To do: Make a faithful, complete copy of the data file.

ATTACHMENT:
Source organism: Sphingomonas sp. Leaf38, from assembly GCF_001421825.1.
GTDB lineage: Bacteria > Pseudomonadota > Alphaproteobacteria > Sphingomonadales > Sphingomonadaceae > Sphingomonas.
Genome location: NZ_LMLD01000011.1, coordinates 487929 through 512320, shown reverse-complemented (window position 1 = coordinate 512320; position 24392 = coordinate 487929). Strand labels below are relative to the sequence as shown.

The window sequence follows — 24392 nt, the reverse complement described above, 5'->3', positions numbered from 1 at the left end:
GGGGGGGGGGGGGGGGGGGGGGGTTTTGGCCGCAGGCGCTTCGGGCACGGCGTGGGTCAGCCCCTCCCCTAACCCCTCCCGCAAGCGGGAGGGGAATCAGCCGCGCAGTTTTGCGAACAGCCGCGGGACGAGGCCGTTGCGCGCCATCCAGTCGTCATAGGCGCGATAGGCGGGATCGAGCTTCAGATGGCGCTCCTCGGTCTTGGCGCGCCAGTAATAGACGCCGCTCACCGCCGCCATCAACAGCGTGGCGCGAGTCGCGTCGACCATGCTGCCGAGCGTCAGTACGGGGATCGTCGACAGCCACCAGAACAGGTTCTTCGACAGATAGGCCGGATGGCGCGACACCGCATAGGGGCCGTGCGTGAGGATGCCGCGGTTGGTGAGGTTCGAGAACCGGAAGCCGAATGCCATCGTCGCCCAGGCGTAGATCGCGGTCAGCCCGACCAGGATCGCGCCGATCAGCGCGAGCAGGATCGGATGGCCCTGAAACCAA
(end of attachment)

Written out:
Source organism: Sphingomonas sp. Leaf38, from assembly GCF_001421825.1.
GTDB lineage: Bacteria > Pseudomonadota > Alphaproteobacteria > Sphingomonadales > Sphingomonadaceae > Sphingomonas.
Genome location: NZ_LMLD01000011.1, coordinates 487929 through 512320, shown reverse-complemented (window position 1 = coordinate 512320; position 24392 = coordinate 487929). Strand labels below are relative to the sequence as shown.

The window sequence follows — 24392 nt, the reverse complement described above, 5'->3', positions numbered from 1 at the left end:
GGGGGGGGGGGGGGGGGGGGGGGTTTTGGCCGCAGGCGCTTCGGGCACGGCGTGGGTCAGCCCCTCCCCTAACCCCTCCCGCAAGCGGGAGGGGAATCAGCCGCGCAGTTTTGCGAACAGCCGCGGGACGAGGCCGTTGCGCGCCATCCAGTCGTCATAGGCGCGATAGGCGGGATCGAGCTTCAGATGGCGCTCCTCGGTCTTGGCGCGCCAGTAATAGACGCCGCTCACCGCCGCCATCAACAGCGTGGCGCGAGTCGCGTCGACCATGCTGCCGAGCGTCAGTACGGGGATCGTCGACAGCCACCAGAACAGGTTCTTCGACAGATAGGCCGGATGGCGCGACACCGCATAGGGGCCGTGCGTGAGGATGCCGCGGTTGGTGAGGTTCGAGAACCGGAAGCCGAATGCCATCGTCGCCCAGGCGTAGATCGCGGTCAGCCCGACCAGGATCGCGCCGATCAGCGCGAGCAGGATCGGATGGCCCTGAAACCAA